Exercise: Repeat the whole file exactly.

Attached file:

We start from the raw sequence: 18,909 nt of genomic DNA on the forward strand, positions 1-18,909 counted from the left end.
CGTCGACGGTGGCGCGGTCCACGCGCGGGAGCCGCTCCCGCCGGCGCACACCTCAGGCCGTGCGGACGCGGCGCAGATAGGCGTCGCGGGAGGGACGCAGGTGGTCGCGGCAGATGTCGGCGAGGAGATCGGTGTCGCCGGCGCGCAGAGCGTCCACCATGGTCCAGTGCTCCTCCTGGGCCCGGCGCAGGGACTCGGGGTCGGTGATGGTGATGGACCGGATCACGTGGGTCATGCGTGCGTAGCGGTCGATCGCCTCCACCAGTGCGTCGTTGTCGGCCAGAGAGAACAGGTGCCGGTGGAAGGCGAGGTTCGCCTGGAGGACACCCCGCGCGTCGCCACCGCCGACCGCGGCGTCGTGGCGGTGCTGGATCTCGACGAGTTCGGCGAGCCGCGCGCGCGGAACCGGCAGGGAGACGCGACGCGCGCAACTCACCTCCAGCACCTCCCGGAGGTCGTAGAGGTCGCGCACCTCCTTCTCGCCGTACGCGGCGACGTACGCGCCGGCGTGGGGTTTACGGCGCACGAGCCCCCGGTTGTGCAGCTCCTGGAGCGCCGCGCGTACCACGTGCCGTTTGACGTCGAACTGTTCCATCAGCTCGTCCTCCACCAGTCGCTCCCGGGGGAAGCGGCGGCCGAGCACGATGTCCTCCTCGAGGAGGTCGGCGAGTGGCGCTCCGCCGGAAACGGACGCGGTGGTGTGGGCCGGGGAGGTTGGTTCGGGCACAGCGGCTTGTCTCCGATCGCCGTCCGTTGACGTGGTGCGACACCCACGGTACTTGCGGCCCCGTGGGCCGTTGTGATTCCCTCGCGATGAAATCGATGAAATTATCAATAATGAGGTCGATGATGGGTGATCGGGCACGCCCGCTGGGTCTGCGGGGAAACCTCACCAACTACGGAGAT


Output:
We start from the raw sequence: 18,909 nt of genomic DNA on the forward strand, positions 1-18,909 counted from the left end.
CGTCGACGGTGGCGCGGTCCACGCGCGGGAGCCGCTCCCGCCGGCGCACACCTCAGGCCGTGCGGACGCGGCGCAGATAGGCGTCGCGGGAGGGACGCAGGTGGTCGCGGCAGATGTCGGCGAGGAGATCGGTGTCGCCGGCGCGCAGAGCGTCCACCATGGTCCAGTGCTCCTCCTGGGCCCGGCGCAGGGACTCGGGGTCGGTGATGGTGATGGACCGGATCACGTGGGTCATGCGTGCGTAGCGGTCGATCGCCTCCACCAGTGCGTCGTTGTCGGCCAGAGAGAACAGGTGCCGGTGGAAGGCGAGGTTCGCCTGGAGGACACCCCGCGCGTCGCCACCGCCGACCGCGGCGTCGTGGCGGTGCTGGATCTCGACGAGTTCGGCGAGCCGCGCGCGCGGAACCGGCAGGGAGACGCGACGCGCGCAACTCACCTCCAGCACCTCCCGGAGGTCGTAGAGGTCGCGCACCTCCTTCTCGCCGTACGCGGCGACGTACGCGCCGGCGTGGGGTTTACGGCGCACGAGCCCCCGGTTGTGCAGCTCCTGGAGCGCCGCGCGTACCACGTGCCGTTTGACGTCGAACTGTTCCATCAGCTCGTCCTCCACCAGTCGCTCCCGGGGGAAGCGGCGGCCGAGCACGATGTCCTCCTCGAGGAGGTCGGCGAGTGGCGCTCCGCCGGAAACGGACGCGGTGGTGTGGGCCGGGGAGGTTGGTTCGGGCACAGCGGCTTGTCTCCGATCGCCGTCCGTTGACGTGGTGCGACACCCACGGTACTTGCGGCCCCGTGGGCCGTTGTGATTCCCTCGCGATGAAATCGATGAAATTATCAATAATGAGGTCGATGATGGGTGATCGGGCACGCCCGCTGGGTCTGCGGGGAAACCTCACCAACTACGGAGAT